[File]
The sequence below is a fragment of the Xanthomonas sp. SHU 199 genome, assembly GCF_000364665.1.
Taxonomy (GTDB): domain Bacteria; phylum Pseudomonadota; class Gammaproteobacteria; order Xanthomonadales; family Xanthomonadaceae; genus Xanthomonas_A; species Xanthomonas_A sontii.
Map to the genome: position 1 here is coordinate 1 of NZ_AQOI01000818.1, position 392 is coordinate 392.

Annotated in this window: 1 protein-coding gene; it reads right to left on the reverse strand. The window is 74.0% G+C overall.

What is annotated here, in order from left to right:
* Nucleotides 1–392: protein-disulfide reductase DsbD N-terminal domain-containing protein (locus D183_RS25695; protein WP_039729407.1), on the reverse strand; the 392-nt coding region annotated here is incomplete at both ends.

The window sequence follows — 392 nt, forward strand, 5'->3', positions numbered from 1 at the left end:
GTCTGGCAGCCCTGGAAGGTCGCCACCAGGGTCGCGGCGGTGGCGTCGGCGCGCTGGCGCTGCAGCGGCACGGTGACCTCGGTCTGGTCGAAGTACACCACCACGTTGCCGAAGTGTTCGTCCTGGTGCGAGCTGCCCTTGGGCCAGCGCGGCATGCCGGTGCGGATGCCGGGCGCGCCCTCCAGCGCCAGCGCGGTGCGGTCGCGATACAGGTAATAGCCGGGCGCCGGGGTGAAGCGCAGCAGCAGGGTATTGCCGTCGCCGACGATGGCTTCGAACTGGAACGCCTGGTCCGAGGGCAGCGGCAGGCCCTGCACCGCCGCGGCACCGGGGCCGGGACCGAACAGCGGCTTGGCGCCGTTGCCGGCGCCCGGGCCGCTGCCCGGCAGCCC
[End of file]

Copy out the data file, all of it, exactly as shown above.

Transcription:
The sequence below is a fragment of the Xanthomonas sp. SHU 199 genome, assembly GCF_000364665.1.
Taxonomy (GTDB): domain Bacteria; phylum Pseudomonadota; class Gammaproteobacteria; order Xanthomonadales; family Xanthomonadaceae; genus Xanthomonas_A; species Xanthomonas_A sontii.
Map to the genome: position 1 here is coordinate 1 of NZ_AQOI01000818.1, position 392 is coordinate 392.

Annotated in this window: 1 protein-coding gene; it reads right to left on the reverse strand. The window is 74.0% G+C overall.

What is annotated here, in order from left to right:
* Nucleotides 1–392: protein-disulfide reductase DsbD N-terminal domain-containing protein (locus D183_RS25695; protein WP_039729407.1), on the reverse strand; the 392-nt coding region annotated here is incomplete at both ends.

The window sequence follows — 392 nt, forward strand, 5'->3', positions numbered from 1 at the left end:
GTCTGGCAGCCCTGGAAGGTCGCCACCAGGGTCGCGGCGGTGGCGTCGGCGCGCTGGCGCTGCAGCGGCACGGTGACCTCGGTCTGGTCGAAGTACACCACCACGTTGCCGAAGTGTTCGTCCTGGTGCGAGCTGCCCTTGGGCCAGCGCGGCATGCCGGTGCGGATGCCGGGCGCGCCCTCCAGCGCCAGCGCGGTGCGGTCGCGATACAGGTAATAGCCGGGCGCCGGGGTGAAGCGCAGCAGCAGGGTATTGCCGTCGCCGACGATGGCTTCGAACTGGAACGCCTGGTCCGAGGGCAGCGGCAGGCCCTGCACCGCCGCGGCACCGGGGCCGGGACCGAACAGCGGCTTGGCGCCGTTGCCGGCGCCCGGGCCGCTGCCCGGCAGCCC